Before the 13th CGPM in 19671968, the unit kelvin was called a "degree", the same as with the other temperature scales at the time. It was distinguished from the other scales with either the adjective suffix "Kelvin" ("degree Kelvin") or with "absolute" ("degree absolute") and its symbol was K. The latter term (degree absolute), which was the unit's official name from 1948 until 1954, was ambiguous since it could also be interpreted as referring to the Rankine scale. Before the 13th CGPM, the plural form was "degrees absolute". The 13th CGPM changed the unit name to simply "kelvin" (symbol: K).[11] The omission of "degree" indicates that it is not relative to an arbitrary reference point like the Celsius and Fahrenheit scales (although the Rankine scale continued to use "degree Rankine"), but rather an absolute unit of measure which can be manipulated algebraically (e.g. multiplied by two to indicate twice the amount of "mean energy" available among elementary degrees of freedom of the system).

  8. #18
    Steven Ruttenberg's Avatar
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    Re: Would a magenta filter work for increasing contrast...

    Quote Originally Posted by Bob Salomon View Post
    K is noted as K. Not K!!

    From Wikipedia:

    “Before the 13th CGPM in 1967–1968, the unit kelvin was called a "degree", the same as with the other temperature scales at the time. It was distinguished from the other scales with either the adjective suffix "Kelvin" ("degree Kelvin") or with "absolute" ("degree absolute") and its symbol was K. The latter term (degree absolute), which was the unit's official name from 1948 until 1954, was ambiguous since it could also be interpreted as referring to the Rankine scale. Before the 13th CGPM, the plural form was "degrees absolute". The 13th CGPM changed the unit name to simply "kelvin" (symbol: K).[11] The omission of "degree" indicates that it is not relative to an arbitrary reference point like the Celsius and Fahrenheit scales (although the Rankine scale continued to use "degree Rankine"), but rather an absolute unit of measure which can be manipulated algebraically (e.g. multiplied by two to indicate twice the amount of "mean energy" available among elementary degrees of freedom of the system).”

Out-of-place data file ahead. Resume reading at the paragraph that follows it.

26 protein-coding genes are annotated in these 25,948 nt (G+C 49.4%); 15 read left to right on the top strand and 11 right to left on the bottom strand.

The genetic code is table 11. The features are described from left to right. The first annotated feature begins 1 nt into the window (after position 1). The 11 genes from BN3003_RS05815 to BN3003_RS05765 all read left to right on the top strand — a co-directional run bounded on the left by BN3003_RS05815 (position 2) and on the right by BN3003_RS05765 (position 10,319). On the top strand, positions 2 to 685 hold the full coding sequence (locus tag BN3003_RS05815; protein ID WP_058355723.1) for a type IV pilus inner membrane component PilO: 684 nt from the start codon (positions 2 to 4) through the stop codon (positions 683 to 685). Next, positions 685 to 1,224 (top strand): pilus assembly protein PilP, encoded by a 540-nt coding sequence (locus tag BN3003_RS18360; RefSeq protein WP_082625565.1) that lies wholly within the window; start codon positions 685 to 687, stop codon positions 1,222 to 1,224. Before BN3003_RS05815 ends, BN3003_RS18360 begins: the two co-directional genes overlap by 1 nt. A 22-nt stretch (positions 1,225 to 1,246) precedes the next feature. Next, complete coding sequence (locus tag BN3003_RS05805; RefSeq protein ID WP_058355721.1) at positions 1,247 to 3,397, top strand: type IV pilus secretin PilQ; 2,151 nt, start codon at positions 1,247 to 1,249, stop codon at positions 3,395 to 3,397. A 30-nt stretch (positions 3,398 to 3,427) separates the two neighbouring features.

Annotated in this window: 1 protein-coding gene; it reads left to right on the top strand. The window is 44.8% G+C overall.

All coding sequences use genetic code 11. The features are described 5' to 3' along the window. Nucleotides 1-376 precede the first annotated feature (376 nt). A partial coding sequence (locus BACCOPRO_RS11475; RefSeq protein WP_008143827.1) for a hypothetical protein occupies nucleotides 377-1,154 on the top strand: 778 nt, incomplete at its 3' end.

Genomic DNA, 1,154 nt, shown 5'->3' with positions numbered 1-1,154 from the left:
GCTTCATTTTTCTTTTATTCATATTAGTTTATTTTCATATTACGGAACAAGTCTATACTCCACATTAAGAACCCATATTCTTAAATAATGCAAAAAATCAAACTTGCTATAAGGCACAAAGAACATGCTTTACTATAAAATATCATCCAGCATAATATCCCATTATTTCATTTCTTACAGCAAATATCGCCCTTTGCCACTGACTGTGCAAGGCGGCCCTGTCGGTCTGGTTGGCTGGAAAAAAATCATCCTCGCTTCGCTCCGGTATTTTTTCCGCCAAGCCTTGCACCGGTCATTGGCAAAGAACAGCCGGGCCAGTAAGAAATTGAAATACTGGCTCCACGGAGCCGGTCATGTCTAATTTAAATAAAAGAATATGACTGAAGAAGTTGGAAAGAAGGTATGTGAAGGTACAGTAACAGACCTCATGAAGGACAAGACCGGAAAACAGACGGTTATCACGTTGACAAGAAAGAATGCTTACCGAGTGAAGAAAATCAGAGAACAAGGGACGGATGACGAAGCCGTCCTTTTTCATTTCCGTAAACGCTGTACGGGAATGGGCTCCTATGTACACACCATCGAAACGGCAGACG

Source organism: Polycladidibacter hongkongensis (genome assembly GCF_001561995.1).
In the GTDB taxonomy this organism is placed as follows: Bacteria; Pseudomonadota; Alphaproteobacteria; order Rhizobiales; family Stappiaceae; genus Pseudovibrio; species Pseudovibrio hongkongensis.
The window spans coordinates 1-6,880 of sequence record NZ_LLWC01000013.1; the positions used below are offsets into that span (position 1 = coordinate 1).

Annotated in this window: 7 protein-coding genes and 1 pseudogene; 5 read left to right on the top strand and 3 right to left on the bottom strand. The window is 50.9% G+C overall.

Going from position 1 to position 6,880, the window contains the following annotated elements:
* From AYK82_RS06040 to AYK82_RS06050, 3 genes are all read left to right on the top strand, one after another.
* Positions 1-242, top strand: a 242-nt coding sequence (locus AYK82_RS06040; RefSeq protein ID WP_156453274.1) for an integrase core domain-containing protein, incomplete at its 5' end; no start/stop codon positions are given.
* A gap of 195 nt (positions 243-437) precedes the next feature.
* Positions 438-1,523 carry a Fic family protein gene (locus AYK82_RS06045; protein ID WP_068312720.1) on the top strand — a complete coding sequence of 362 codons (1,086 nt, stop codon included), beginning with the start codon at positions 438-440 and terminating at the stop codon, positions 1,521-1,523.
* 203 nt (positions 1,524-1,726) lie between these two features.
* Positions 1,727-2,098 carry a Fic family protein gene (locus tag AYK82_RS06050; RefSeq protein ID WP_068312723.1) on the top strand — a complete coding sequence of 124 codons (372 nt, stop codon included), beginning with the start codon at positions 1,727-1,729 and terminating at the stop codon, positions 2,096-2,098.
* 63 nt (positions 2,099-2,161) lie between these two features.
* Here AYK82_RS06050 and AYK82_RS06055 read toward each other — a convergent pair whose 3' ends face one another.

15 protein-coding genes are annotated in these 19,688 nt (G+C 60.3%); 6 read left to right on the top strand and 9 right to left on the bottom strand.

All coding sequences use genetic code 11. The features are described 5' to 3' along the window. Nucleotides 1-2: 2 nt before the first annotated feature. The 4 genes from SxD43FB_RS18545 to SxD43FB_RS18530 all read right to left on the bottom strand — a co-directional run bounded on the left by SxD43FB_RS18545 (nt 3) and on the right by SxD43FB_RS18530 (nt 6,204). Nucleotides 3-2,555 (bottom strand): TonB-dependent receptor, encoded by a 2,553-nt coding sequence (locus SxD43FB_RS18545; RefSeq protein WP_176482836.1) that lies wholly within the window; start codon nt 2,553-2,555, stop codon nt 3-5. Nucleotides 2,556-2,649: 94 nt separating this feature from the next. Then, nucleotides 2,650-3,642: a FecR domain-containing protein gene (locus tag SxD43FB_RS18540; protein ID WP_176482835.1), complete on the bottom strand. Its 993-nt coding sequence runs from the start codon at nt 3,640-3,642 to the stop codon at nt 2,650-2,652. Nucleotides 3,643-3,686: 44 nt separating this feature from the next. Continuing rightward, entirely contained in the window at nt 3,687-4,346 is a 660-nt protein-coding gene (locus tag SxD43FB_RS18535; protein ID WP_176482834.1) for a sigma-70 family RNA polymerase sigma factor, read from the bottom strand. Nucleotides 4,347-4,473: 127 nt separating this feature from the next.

I love science!

  9. #19

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    Re: Would a magenta filter work for increasing contrast...

    Quote Originally Posted by Bob Salomon View Post
    K is noted as K. Not K!!
    True, this was the 1960s notation ! thanks for the correction.

  10. #20
    Thalmees's Avatar
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    Re: Would a magenta filter work for increasing contrast...

    Quote Originally Posted by Steven Ruttenberg View Post
    I love science!
    That's really good.
    Photography as art, does not need very deep and specific knowledge.
    Science imply clever expectations based on basic but robust knowledge.
    Please read further.
    Quote Originally Posted by Steven Ruttenberg View Post
    It sounds like there might be a use for using a magenta type filter for exposing the negative. Guess, the best way is to try it out and see how it works. 2 shots, 1 with, 1 without, maybe compare to a shot with a red, green and yellow filter as well. That would be fun.
    So, what do you expect if you used two(2) light color filters stacked together?
    One is light Red, the other is light Blue.
    Do you think the Red part could darken greens like foliage?
    Then, the blue will lighten the sky?
    Something like the effect of pre-panchromatic films, may be 1800's century's plates.
    That's the Magenta as I think. It has Blue, built in!
    Please notice also that Pan chromatic films do not see like our eyes, and need a grade of Yellow(Y8-Y12) to see like human eyes. You are taking the film further away from our seeing nature if you use Magenta filter.
    Photographic contrast filters, from light Yellow(Y5 or Y8) to true Red(R25) plus green filters, has a cut point(actually it's a zone, not point) at which, most of the shorter wave lengths lights, are blocked almost completely. Its effect on film is expected very well.
    I could not imagine a similar curve for Magenta filter. Artistically, I do not feel well with the idea.
    But, for testing, studying, special situations or just for fun, every and any assumption can be considered worth of trying.

    The generosity of spirit in this forum is great, its warmly appreciated.
    ------------------------------